Debunking Homeschooling Myths


When hearing someone is homeschooled, most of us immediately picture a student at a kitchen table with their parents poring over a textbook in near isolation. But as a student who was homeschooled throughout middle and high school, I’m here to change your perceptions and open your eyes to the amazing possibilities of a non-traditional schooling experience.


It’s important to understand that homeschooling can take many different paths. When applying to colleges, I had to apply as a “homeschooled applicant” and submit a non-traditional transcript curated by yes, my mom, but other than that simple phrase you use when applying for higher education, homeschooling can be whatever you want it to be.


Online institutions, such as K12 and Well-Trained Mind Academy, offer a full curriculum of academic classes and include virtual classrooms where attendance to lectures is mandatory — the teacher even video chats the entire class, with students answering questions by typing into a chat column. I completed courses at these institutions during middle school and received official transcripts to send to my college. Whether a student is looking for the four traditional academic pursuits of math, English, science, and social studies or important electives like foreign languages, computer programming, or electronics, everything can be done with a full-time teacher, eliminating the notion that parents personally teach their homeschooled children.  


One little known fact is that in most states, students can enroll in elective courses at their local school without being a full-time student (and AP classes count as electives in many states). This way they can still get a high school experience and socialize with their peers without having to stay in a brick-and-mortar school eight hours a day.


When my junior year came around, I decided to enroll at my community college for my core classes. After two years of attending classes, I was able to graduate from high school with an Associate’s Degree as well as my diploma. If you have the means to do this, there can be many benefits; classes at a community college are far less expensive than a larger 4-year university. If you know what you want to study, this is a great way to get your general credits completed (almost all of my credits transferred to UW — there is always a possibility something may not, but there are resources available to help someone figure this out), and having a college classroom experience before attending a larger university can help immensely with the college transition.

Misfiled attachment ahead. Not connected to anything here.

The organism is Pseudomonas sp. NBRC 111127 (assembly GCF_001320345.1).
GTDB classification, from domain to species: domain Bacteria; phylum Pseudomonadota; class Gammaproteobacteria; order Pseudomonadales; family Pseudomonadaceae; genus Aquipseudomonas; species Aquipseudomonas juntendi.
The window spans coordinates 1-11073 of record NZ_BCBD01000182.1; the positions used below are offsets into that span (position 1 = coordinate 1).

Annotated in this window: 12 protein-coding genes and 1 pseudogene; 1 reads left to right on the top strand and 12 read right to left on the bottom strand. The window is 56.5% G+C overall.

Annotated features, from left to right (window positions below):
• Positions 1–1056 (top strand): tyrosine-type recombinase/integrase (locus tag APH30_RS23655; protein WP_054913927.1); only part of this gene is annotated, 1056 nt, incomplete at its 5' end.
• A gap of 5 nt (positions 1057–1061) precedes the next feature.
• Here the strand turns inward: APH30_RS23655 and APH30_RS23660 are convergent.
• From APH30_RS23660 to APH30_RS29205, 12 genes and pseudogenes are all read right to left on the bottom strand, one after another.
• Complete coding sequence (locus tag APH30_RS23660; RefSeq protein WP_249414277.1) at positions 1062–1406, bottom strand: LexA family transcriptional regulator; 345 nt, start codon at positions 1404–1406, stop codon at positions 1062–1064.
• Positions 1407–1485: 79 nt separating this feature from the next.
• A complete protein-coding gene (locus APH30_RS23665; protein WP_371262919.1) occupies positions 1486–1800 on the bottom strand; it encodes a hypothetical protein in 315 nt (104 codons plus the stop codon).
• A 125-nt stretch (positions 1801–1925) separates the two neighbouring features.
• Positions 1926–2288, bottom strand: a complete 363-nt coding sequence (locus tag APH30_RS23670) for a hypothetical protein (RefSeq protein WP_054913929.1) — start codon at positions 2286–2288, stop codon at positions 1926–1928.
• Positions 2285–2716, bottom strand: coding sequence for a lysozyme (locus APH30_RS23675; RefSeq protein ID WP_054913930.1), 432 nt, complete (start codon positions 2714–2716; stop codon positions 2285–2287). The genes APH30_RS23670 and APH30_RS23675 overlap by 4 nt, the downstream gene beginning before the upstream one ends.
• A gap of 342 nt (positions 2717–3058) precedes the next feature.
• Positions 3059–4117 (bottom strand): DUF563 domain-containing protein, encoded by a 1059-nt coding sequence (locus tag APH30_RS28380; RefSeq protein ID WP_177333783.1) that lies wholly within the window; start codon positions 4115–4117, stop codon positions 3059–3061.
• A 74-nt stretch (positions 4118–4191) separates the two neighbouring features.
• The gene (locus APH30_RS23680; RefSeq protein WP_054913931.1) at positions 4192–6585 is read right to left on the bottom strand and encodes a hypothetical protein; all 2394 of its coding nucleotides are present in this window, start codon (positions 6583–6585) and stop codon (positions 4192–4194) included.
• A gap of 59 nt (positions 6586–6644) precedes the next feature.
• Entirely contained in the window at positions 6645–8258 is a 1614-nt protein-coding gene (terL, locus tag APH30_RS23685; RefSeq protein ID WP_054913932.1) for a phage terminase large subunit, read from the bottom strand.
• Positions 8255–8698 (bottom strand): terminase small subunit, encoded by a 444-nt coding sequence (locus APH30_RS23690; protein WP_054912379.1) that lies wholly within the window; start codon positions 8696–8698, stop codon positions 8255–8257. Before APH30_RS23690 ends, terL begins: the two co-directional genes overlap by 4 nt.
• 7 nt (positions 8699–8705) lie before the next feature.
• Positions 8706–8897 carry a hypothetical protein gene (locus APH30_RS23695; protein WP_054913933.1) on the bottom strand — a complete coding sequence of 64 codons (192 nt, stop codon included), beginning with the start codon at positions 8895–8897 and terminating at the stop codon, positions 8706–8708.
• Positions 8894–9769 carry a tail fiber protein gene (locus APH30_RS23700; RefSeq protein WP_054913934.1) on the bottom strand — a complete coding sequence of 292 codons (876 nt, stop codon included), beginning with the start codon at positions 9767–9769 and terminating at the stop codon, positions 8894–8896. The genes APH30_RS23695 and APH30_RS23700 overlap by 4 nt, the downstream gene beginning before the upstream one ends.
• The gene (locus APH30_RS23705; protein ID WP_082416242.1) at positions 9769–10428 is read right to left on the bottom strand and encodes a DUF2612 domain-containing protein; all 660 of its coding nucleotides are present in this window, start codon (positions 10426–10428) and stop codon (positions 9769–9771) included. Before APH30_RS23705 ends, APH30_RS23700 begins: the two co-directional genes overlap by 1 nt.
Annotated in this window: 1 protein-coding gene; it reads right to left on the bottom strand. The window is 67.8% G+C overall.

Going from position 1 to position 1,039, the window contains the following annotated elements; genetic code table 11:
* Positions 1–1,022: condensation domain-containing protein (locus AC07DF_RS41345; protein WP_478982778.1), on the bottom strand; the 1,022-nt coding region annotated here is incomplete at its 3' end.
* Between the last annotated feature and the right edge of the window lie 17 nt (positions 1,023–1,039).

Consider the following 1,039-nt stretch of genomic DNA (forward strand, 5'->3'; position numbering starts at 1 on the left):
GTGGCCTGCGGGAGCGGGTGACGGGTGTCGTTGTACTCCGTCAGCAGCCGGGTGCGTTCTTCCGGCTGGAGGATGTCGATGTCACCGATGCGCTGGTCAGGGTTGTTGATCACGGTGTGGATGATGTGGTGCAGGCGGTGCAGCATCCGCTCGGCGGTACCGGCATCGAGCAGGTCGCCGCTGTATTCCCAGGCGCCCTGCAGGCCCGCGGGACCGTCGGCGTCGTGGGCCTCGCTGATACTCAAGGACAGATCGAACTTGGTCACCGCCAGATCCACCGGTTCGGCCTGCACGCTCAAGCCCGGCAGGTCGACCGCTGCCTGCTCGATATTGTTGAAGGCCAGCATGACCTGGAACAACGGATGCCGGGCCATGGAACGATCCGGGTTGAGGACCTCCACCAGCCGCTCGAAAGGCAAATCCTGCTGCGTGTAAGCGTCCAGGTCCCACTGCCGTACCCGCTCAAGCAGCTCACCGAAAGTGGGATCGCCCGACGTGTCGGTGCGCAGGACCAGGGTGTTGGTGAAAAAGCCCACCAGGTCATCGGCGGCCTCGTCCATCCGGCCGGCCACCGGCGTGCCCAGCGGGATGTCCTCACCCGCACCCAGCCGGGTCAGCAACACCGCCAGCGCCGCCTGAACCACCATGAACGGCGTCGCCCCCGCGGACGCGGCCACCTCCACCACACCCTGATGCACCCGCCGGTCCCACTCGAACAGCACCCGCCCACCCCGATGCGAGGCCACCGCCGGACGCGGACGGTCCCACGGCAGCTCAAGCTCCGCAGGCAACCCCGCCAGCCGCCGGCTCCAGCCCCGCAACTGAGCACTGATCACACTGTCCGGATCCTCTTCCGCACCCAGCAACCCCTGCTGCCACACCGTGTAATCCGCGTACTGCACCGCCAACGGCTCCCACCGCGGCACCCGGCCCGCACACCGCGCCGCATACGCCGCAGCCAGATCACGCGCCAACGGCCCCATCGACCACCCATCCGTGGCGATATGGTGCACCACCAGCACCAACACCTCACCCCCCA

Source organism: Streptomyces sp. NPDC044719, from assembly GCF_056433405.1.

When discussing my homeschooled experience, people often assume that because I was homeschooled, my siblings must be homeschooled too — not the case! I chose this educational path because I knew I didn’t want to be in a public school setting. Being able to self-school means you must be disciplined and self-motivated, and truly want to do it. I had other goals to accomplish that would have been difficult with a traditional school schedule and setting, and the flexibility inherent with homeschooling allowed me to achieve those goals. Each homeschooling situation is unique, as are their reasons: some students often traveled with their family, some were pursuing careers in dance and needed several hours a day for practice, and still others (like me) saw value in getting classwork done early in the day, leaving the remaining hours free to pursue other interests.


Of course, unique educational paths aren’t possible for every single student or family, but many community colleges allow students to dual-enroll, some high schools offer online classes to create a different schedule, or parent’s schedules may enable them to work at home with their children or take them to their office. With all those options, it’s easier than ever before for many students to personalize your academic experience.


So, why does this topic matter to you if you’re already in college? It’s important for everyone to understand that one’s education, just like any other cultural path, isn’t always traditional. If you know of students or siblings who want to explore other options or feel that they aren’t getting as much out of their education as they would like, then empower them not to be afraid to explore other options. Academics should be enjoyed, not something we just “all have to do.”